Uncle Louie’s Sausages

The man behind the "ono-est," Made in Maui sausages is Ken Enriques, trade name: Uncle Louie. "Can you imagine Uncle Ken’s Portuguese Sausage?" he asks. "No. But Uncle Louie is good for that and for the fresh Italian sausages too." Pure and simple, a practicality, just what you’d expect from Enriques who, with his wife Lynne, started the company in 1991. Since then, they’ve built the Uncle Louie brand up to the point of producing about 50 thousand pounds of sausages a month on one foundation: Quality!

There’s no outside salesperson. There are no flashy ads or catchy slogans. There’s just the product and it sells itself from Las Vegas to Honolulu and all over Maui.

When you step inside the retail shop at Uncle Louie’s Sausage Company on Alamaha, the first thing you notice is how remarkably small it is. There’s probably about as much space in the refrigerators as in the store itself. Then, if you’ve been around meat-processing places before, you realize there’s something missing. There’s no foul odor of raw meat, none of the grimy coating that you expect to signify butchering and meat cutting. That’s because, right up there with practicality, maybe even more highly prized by the Enriques family, is the other guiding principle: Sanitation. "Control of possible pathogens," Enriques says, "that’s the important thing."

Moving from one efficiently squeezed together room to the next—none of them ever permitted to warm up beyond 50 degrees—you step in sanitizing shoe washes. People are wearing head-covers and cotton jackets that tell whether they are touching raw meat or processed products. The air is cleaned. Every surface gleams and shines. "Here is the record," Enriques says, proudly showing off the checklist on which an after-hours cleaning crew has certified more than 30 checkpoints to be antiseptic. "And then this the next day," he says, showing the sheet where the arriving staff has again tested every site and surface for pathogens. "If there’s something on the morning list," he says, "then this guy (indicating the night crew list) is in trouble."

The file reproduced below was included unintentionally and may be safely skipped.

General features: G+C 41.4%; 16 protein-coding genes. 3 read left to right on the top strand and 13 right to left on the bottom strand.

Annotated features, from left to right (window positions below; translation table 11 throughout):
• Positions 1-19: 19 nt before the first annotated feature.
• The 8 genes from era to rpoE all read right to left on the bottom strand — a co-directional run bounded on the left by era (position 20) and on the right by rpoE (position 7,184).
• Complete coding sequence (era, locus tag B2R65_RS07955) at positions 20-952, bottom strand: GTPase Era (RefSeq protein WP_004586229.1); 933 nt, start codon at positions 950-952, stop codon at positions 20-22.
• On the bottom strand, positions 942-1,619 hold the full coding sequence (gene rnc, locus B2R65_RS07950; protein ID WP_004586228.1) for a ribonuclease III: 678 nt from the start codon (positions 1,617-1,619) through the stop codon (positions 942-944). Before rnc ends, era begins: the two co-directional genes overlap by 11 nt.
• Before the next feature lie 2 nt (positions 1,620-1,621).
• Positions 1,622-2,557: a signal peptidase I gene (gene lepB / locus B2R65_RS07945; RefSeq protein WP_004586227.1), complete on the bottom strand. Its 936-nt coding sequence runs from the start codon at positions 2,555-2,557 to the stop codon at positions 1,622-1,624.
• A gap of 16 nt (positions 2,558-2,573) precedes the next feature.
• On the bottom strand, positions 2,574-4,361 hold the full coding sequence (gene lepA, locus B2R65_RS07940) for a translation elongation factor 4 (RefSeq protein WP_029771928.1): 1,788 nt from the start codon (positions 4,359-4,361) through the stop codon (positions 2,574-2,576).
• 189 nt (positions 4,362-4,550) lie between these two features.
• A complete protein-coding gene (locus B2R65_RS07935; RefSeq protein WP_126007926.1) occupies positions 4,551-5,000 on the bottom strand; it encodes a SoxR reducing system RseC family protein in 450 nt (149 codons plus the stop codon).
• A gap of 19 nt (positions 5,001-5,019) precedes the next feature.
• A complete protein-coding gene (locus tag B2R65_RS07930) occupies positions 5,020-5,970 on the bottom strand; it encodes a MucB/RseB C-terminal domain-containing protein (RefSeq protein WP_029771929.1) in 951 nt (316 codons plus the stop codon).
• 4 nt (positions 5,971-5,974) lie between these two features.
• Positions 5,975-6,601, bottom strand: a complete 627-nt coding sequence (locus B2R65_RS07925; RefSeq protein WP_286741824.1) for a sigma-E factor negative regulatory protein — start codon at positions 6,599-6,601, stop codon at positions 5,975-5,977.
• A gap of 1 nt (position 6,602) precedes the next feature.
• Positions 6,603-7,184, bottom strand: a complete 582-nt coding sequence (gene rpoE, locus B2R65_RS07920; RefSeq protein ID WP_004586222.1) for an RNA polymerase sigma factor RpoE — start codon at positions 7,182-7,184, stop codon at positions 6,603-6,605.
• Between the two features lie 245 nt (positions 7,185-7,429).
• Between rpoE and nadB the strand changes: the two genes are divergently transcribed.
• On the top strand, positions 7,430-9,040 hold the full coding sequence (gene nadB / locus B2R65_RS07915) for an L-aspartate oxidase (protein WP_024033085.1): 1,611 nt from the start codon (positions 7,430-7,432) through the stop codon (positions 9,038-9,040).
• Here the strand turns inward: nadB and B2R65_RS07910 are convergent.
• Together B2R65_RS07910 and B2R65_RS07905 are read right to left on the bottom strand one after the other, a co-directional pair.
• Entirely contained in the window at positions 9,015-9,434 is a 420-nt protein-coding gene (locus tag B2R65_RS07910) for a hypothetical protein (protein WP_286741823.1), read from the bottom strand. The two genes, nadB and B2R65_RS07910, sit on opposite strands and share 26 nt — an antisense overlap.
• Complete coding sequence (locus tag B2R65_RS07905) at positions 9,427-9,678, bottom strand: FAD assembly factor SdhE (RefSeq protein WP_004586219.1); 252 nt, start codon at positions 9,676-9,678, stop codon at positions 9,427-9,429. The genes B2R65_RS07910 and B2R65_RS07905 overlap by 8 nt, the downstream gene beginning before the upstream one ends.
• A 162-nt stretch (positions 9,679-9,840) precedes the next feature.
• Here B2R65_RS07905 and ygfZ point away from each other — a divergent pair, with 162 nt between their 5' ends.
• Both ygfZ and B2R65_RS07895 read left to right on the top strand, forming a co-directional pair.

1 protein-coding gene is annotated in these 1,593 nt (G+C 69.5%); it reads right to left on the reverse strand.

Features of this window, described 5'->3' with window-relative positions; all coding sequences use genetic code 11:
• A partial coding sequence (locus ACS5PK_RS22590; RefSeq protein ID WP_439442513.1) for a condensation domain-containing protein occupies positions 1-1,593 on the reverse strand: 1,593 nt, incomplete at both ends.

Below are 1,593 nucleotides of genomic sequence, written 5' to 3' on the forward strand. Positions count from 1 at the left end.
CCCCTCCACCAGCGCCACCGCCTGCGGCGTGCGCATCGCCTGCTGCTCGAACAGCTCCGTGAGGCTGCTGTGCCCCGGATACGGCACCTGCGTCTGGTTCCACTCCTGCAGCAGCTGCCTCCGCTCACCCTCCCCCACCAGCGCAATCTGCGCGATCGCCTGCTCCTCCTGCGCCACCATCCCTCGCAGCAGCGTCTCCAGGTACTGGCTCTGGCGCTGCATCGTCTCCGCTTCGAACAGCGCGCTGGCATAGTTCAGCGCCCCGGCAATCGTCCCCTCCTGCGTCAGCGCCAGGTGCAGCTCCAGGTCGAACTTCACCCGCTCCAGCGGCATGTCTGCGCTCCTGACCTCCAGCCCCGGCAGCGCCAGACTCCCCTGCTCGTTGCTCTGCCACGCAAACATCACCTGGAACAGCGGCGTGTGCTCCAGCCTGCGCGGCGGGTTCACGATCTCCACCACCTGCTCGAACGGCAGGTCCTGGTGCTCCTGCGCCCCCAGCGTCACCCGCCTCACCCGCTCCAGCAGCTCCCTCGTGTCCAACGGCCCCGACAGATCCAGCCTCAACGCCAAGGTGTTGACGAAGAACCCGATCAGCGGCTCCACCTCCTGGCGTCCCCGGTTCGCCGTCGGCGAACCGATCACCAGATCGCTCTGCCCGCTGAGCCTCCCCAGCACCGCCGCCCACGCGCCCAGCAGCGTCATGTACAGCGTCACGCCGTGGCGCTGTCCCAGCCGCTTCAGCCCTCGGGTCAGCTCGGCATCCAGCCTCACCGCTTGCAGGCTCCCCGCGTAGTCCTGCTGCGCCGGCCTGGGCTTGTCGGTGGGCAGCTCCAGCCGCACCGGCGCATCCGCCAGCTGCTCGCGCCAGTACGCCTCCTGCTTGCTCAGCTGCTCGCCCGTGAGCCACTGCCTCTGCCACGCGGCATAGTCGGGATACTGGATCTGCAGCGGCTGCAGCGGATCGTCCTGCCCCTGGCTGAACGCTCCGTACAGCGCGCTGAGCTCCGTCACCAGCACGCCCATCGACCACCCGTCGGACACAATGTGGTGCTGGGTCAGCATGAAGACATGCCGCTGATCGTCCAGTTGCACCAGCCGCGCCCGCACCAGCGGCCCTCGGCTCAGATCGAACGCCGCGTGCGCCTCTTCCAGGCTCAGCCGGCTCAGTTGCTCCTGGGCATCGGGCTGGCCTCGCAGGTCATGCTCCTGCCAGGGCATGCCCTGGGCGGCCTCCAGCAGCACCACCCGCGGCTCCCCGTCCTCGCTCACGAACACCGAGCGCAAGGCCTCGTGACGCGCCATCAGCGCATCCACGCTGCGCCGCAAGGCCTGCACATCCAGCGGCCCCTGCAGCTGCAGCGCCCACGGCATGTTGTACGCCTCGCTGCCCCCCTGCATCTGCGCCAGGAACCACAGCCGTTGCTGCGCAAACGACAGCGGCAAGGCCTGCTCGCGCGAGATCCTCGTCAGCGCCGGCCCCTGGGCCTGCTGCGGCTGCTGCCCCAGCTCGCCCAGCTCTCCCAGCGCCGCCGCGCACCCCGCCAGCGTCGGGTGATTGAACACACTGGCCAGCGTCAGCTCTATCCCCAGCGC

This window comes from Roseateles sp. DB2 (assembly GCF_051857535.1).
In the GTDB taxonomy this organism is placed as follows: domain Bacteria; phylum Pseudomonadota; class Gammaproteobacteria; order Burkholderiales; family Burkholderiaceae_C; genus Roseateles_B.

That obsessive dedication to cleanliness is vital, of course, and it is guaranteed by the fact that Uncle Louie’s has a USDA inspector on site too. The inspector has some responsibilities at other Maui addresses, but his desk is at Uncle Louie’s and his attention often is too.

Since 95% of Uncle Louie’s products are sold to food service distributors, the pros among the customers compose an additional layer of watchdogs, and Enriques wouldn’t have it any other way. He’s glad that Old Lahaina Luau, Embassy Suites, Jack’s, L & L Drive-In in Wailuku and the Golden Nugget in Nevada, to mention just a few, have come to completely trust his products. Of course, clean is not the same thing as delicious, and he has to hit that mark every time too. He does. No problem.

Even though they have to do it in rooms 50º or colder, wrapped in caps and gowns, the 15 employees at Uncle Louie’s understand that making every product consistent and tasty, and doing it under absolutely sterile conditions, is the whole game. So, from room to room, from job to job, they’re at it. There’s no room or time for horsing around, but no one is scowling either. You can tell they’re really proud of the work they do.

A major portion of Uncle Louie’s output goes to the big hotels in Waikiki, and it’s not all sausages. There are several other food service products like pre-sliced teri-beef and ground meats which, although they are not in the retail refrigerator, can be ordered by anyone for, say, a family luau. And, chances are pretty good that even if you’ve been eating and loving his sausages for years, there are some varieties you’ve never tired: How about the hot dogs, pipi kaula, pineapple sausages or ones made with Maui onions or mac nuts? Of course, the first thing we think of when we hear "Uncle Louie’s" is Portuguese sausage, and that’s still the one product you just don’t want to be without, but special occasions call for special flavors, no? You’ll find what you’re looking for at Costco, Wal Mart, Ooka’s, Star and Foodland, or in the shop at the plant.

Sam Choy actually specifies Uncle Louie’s Portuguese Sausage in one of his turkey stuffing recipes, and it does make a difference. Some restaurants that have been lucky enough to find Uncle Louie’s products put his name (Louie, not Ken) right on the menu. Even at home, Maui people often say "Uncle Louie’s Portuguese sausage," not just "Portuguese Sausage."

The products and the unrivaled reputation are both Made in Maui successes.

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